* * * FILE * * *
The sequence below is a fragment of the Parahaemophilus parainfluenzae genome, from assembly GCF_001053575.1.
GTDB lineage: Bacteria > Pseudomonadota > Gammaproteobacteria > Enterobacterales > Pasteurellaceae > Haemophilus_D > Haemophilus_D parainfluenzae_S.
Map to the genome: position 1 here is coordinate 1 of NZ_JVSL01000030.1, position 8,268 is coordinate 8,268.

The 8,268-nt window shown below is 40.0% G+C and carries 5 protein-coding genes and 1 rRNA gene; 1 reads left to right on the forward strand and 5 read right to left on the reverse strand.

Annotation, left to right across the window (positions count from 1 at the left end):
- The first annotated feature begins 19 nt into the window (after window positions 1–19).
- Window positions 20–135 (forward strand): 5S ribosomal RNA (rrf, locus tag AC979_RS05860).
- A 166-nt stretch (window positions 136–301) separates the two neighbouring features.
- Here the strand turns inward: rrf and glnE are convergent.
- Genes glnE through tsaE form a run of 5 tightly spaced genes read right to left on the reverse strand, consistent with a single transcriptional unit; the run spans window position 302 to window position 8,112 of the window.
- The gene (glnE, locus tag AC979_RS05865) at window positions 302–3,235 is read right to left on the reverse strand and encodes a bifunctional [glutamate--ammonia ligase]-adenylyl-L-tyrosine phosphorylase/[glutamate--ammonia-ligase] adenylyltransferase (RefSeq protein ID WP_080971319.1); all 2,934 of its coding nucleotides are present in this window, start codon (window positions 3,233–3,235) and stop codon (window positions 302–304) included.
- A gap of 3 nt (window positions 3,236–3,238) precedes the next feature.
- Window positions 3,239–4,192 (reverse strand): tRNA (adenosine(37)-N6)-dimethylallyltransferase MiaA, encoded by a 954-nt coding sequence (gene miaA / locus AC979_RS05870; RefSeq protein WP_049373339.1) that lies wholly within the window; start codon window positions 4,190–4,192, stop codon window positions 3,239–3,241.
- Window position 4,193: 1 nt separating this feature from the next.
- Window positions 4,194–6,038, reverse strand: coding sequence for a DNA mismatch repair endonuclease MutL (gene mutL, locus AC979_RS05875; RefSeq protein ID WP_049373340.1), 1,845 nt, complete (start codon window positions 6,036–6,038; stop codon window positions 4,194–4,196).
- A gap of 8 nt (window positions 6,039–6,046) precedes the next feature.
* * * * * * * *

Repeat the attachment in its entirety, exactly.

The sequence below is a fragment of the Parahaemophilus parainfluenzae genome, from assembly GCF_001053575.1.
GTDB lineage: Bacteria > Pseudomonadota > Gammaproteobacteria > Enterobacterales > Pasteurellaceae > Haemophilus_D > Haemophilus_D parainfluenzae_S.
Map to the genome: position 1 here is coordinate 1 of NZ_JVSL01000030.1, position 8,268 is coordinate 8,268.

The 8,268-nt window shown below is 40.0% G+C and carries 5 protein-coding genes and 1 rRNA gene; 1 reads left to right on the forward strand and 5 read right to left on the reverse strand.

Annotation, left to right across the window (positions count from 1 at the left end):
- The first annotated feature begins 19 nt into the window (after window positions 1–19).
- Window positions 20–135 (forward strand): 5S ribosomal RNA (rrf, locus tag AC979_RS05860).
- A 166-nt stretch (window positions 136–301) separates the two neighbouring features.
- Here the strand turns inward: rrf and glnE are convergent.
- Genes glnE through tsaE form a run of 5 tightly spaced genes read right to left on the reverse strand, consistent with a single transcriptional unit; the run spans window position 302 to window position 8,112 of the window.
- The gene (glnE, locus tag AC979_RS05865) at window positions 302–3,235 is read right to left on the reverse strand and encodes a bifunctional [glutamate--ammonia ligase]-adenylyl-L-tyrosine phosphorylase/[glutamate--ammonia-ligase] adenylyltransferase (RefSeq protein ID WP_080971319.1); all 2,934 of its coding nucleotides are present in this window, start codon (window positions 3,233–3,235) and stop codon (window positions 302–304) included.
- A gap of 3 nt (window positions 3,236–3,238) precedes the next feature.
- Window positions 3,239–4,192 (reverse strand): tRNA (adenosine(37)-N6)-dimethylallyltransferase MiaA, encoded by a 954-nt coding sequence (gene miaA / locus AC979_RS05870; RefSeq protein WP_049373339.1) that lies wholly within the window; start codon window positions 4,190–4,192, stop codon window positions 3,239–3,241.
- Window position 4,193: 1 nt separating this feature from the next.
- Window positions 4,194–6,038, reverse strand: coding sequence for a DNA mismatch repair endonuclease MutL (gene mutL, locus AC979_RS05875; RefSeq protein ID WP_049373340.1), 1,845 nt, complete (start codon window positions 6,036–6,038; stop codon window positions 4,194–4,196).
- A gap of 8 nt (window positions 6,039–6,046) precedes the next feature.